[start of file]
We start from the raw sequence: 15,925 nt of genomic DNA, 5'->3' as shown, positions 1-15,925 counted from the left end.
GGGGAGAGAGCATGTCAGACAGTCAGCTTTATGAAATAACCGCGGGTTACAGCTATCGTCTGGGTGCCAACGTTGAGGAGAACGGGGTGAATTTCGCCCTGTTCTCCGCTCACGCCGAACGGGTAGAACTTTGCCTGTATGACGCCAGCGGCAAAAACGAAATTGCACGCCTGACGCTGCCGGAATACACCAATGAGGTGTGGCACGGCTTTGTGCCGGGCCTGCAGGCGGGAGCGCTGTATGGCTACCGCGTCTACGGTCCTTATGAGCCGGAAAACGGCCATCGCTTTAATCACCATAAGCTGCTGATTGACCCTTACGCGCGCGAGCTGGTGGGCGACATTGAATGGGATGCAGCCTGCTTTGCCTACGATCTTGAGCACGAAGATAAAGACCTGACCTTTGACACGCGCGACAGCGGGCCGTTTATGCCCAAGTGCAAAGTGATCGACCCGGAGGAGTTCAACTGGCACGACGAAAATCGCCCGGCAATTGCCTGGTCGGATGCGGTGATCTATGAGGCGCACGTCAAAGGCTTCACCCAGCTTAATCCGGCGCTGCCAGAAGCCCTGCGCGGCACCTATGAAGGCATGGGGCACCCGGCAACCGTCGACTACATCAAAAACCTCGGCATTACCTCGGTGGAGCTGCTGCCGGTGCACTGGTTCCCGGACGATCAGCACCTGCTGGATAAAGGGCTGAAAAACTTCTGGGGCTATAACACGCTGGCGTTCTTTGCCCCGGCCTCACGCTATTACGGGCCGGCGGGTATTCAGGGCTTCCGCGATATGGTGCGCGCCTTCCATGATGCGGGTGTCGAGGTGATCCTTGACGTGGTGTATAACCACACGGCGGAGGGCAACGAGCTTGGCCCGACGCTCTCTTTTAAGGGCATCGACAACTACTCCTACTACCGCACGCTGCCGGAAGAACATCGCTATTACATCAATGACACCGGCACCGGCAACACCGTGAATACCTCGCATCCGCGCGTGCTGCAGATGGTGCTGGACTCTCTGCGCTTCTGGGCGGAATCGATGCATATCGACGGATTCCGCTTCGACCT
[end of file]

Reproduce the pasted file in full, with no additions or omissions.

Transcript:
We start from the raw sequence: 15,925 nt of genomic DNA, 5'->3' as shown, positions 1-15,925 counted from the left end.
GGGGAGAGAGCATGTCAGACAGTCAGCTTTATGAAATAACCGCGGGTTACAGCTATCGTCTGGGTGCCAACGTTGAGGAGAACGGGGTGAATTTCGCCCTGTTCTCCGCTCACGCCGAACGGGTAGAACTTTGCCTGTATGACGCCAGCGGCAAAAACGAAATTGCACGCCTGACGCTGCCGGAATACACCAATGAGGTGTGGCACGGCTTTGTGCCGGGCCTGCAGGCGGGAGCGCTGTATGGCTACCGCGTCTACGGTCCTTATGAGCCGGAAAACGGCCATCGCTTTAATCACCATAAGCTGCTGATTGACCCTTACGCGCGCGAGCTGGTGGGCGACATTGAATGGGATGCAGCCTGCTTTGCCTACGATCTTGAGCACGAAGATAAAGACCTGACCTTTGACACGCGCGACAGCGGGCCGTTTATGCCCAAGTGCAAAGTGATCGACCCGGAGGAGTTCAACTGGCACGACGAAAATCGCCCGGCAATTGCCTGGTCGGATGCGGTGATCTATGAGGCGCACGTCAAAGGCTTCACCCAGCTTAATCCGGCGCTGCCAGAAGCCCTGCGCGGCACCTATGAAGGCATGGGGCACCCGGCAACCGTCGACTACATCAAAAACCTCGGCATTACCTCGGTGGAGCTGCTGCCGGTGCACTGGTTCCCGGACGATCAGCACCTGCTGGATAAAGGGCTGAAAAACTTCTGGGGCTATAACACGCTGGCGTTCTTTGCCCCGGCCTCACGCTATTACGGGCCGGCGGGTATTCAGGGCTTCCGCGATATGGTGCGCGCCTTCCATGATGCGGGTGTCGAGGTGATCCTTGACGTGGTGTATAACCACACGGCGGAGGGCAACGAGCTTGGCCCGACGCTCTCTTTTAAGGGCATCGACAACTACTCCTACTACCGCACGCTGCCGGAAGAACATCGCTATTACATCAATGACACCGGCACCGGCAACACCGTGAATACCTCGCATCCGCGCGTGCTGCAGATGGTGCTGGACTCTCTGCGCTTCTGGGCGGAATCGATGCATATCGACGGATTCCGCTTCGACCT